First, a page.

Technology

This Commodore 64 Is Proving The Beauty Of Old Tech By Running A Polish Auto Shop For Over Two Decades

The above might look like something out of the Fallout universe, but it’s actually a very real and very functional piece of tech. A small Polish auto repair shop in Gdansk uses this Commodore 64 to run its day to day operations, highlighting that old tech still has a place in this world despite the fast pace we see in the US and beyond.

The original photo comes from back in January according to a comment on the official Commodore USA site, noting that the image and background caused a spike in popularity for the old machine. Not bad for a machine that was put out to pasture in 1994 and made its debut over 30 years ago. The official Commodore website drops heaps of praise on the machine and possibly shows why it could still be in use today:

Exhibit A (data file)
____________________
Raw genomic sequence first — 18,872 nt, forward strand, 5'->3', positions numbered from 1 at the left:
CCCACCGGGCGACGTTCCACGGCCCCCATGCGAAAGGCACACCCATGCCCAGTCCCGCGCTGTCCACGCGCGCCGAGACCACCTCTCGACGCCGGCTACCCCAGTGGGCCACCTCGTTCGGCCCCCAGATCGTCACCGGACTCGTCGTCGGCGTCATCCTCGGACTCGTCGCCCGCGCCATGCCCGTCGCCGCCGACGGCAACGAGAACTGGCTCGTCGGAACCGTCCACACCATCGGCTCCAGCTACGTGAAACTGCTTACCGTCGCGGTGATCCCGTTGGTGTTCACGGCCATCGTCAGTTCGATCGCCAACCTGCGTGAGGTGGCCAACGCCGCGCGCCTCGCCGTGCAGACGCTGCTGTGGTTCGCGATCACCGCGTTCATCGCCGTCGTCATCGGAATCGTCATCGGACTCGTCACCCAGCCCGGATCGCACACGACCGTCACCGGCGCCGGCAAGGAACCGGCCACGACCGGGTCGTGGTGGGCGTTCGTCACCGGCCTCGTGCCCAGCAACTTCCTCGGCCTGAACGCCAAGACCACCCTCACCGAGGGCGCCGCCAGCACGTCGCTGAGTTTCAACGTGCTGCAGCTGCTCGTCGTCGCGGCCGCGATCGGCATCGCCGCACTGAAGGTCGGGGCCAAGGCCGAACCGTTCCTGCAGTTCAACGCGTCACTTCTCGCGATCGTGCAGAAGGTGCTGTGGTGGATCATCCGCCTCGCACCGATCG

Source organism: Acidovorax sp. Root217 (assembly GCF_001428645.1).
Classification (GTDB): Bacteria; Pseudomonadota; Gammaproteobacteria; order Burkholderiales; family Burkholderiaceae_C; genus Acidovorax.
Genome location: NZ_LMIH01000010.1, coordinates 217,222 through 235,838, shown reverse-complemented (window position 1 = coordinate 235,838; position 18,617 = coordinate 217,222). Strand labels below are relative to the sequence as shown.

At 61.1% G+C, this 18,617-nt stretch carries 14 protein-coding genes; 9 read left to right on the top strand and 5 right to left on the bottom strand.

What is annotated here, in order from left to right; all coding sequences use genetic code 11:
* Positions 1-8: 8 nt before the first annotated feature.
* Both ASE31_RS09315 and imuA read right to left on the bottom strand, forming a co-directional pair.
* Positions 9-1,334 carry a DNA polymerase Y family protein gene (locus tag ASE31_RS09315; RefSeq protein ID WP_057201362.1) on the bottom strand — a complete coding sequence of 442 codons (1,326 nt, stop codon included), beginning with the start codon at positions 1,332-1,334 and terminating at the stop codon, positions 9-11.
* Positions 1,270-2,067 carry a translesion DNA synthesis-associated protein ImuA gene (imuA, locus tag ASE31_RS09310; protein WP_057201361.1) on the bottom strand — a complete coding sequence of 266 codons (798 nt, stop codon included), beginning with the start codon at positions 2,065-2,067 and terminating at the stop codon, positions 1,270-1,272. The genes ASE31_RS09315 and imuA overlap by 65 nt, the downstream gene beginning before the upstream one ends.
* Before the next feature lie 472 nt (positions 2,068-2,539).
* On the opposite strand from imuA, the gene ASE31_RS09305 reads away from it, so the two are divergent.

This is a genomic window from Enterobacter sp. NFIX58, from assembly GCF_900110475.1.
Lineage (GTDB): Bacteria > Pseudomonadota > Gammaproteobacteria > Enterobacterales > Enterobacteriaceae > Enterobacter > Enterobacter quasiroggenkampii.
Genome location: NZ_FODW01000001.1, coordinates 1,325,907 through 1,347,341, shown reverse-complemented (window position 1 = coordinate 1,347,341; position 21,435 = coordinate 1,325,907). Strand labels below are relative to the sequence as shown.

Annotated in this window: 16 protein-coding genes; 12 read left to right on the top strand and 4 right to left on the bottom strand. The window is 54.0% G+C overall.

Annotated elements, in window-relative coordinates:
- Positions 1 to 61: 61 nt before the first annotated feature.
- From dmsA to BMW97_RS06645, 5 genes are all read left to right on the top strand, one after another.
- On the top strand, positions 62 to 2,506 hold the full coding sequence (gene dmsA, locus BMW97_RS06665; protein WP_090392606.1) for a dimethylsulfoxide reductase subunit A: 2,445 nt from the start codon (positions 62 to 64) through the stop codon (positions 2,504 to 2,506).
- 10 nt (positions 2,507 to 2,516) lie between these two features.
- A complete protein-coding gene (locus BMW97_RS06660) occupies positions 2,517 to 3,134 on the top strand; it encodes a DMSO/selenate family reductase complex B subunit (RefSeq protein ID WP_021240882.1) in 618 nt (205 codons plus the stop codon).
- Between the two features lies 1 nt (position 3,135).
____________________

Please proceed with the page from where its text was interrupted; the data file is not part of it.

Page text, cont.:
The Commodore 64 is arguably the easiest to use programmable computer that has ever been made. Like the PET and VIC-20 before it, the 64 booted to a friendly screen with the Commodore Basic Operating System ready and waiting for instruction. If writing your own programs was daunting, and loading software from cassettes or floppies was ‘just too much’ for you, you could just jam a cartridge in the back of the unit and like magic your machine was doing whatever you wanted it to.

Creating the best selling machine in history is no small feat. Commodore did not ‘knock the ball out of the park’, they ‘knocked the park into the next city’. The pushed the industry to a level of scale that was previously thought impossible.

The entire thing pales in comparison to the machines you’re likely reading this article on. The phone in your pocket could run circles around this little treasure, but it still does the job. When we’re discussing new uses for the Raspberry Pi or the march of progress within each new Apple release, it’s cool to take a moment and look back at this tech. I couldn’t imagine using it myself, but it does make me question the need to constantly upgrade. Not to say that upgrades aren’t warranted in some sectors.

(Via Commodore USA)

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